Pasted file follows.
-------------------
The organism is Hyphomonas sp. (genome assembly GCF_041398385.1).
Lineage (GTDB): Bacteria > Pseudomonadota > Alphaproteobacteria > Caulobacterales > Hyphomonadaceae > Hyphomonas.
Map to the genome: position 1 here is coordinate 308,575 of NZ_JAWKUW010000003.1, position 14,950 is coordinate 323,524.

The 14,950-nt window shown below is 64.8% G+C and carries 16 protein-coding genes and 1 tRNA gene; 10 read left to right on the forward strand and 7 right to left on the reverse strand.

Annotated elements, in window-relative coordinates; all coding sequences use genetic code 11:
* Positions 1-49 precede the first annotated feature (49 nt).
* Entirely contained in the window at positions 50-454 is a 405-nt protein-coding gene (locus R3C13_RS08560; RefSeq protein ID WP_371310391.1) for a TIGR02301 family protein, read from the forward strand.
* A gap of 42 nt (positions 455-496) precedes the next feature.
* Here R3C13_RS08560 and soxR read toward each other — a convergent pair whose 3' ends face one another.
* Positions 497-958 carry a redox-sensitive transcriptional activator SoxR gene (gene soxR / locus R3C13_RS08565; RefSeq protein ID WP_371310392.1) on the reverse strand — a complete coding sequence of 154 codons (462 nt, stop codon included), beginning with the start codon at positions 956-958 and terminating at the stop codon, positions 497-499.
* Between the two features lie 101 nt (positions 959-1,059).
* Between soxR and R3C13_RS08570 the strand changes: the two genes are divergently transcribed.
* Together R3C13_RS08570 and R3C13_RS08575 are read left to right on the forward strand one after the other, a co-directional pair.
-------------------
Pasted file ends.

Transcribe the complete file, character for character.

The organism is Hyphomonas sp. (genome assembly GCF_041398385.1).
Lineage (GTDB): Bacteria > Pseudomonadota > Alphaproteobacteria > Caulobacterales > Hyphomonadaceae > Hyphomonas.
Map to the genome: position 1 here is coordinate 308,575 of NZ_JAWKUW010000003.1, position 14,950 is coordinate 323,524.

The 14,950-nt window shown below is 64.8% G+C and carries 16 protein-coding genes and 1 tRNA gene; 10 read left to right on the forward strand and 7 right to left on the reverse strand.

Annotated elements, in window-relative coordinates; all coding sequences use genetic code 11:
* Positions 1-49 precede the first annotated feature (49 nt).
* Entirely contained in the window at positions 50-454 is a 405-nt protein-coding gene (locus R3C13_RS08560; RefSeq protein ID WP_371310391.1) for a TIGR02301 family protein, read from the forward strand.
* A gap of 42 nt (positions 455-496) precedes the next feature.
* Here R3C13_RS08560 and soxR read toward each other — a convergent pair whose 3' ends face one another.
* Positions 497-958 carry a redox-sensitive transcriptional activator SoxR gene (gene soxR / locus R3C13_RS08565; RefSeq protein ID WP_371310392.1) on the reverse strand — a complete coding sequence of 154 codons (462 nt, stop codon included), beginning with the start codon at positions 956-958 and terminating at the stop codon, positions 497-499.
* Between the two features lie 101 nt (positions 959-1,059).
* Between soxR and R3C13_RS08570 the strand changes: the two genes are divergently transcribed.
* Together R3C13_RS08570 and R3C13_RS08575 are read left to right on the forward strand one after the other, a co-directional pair.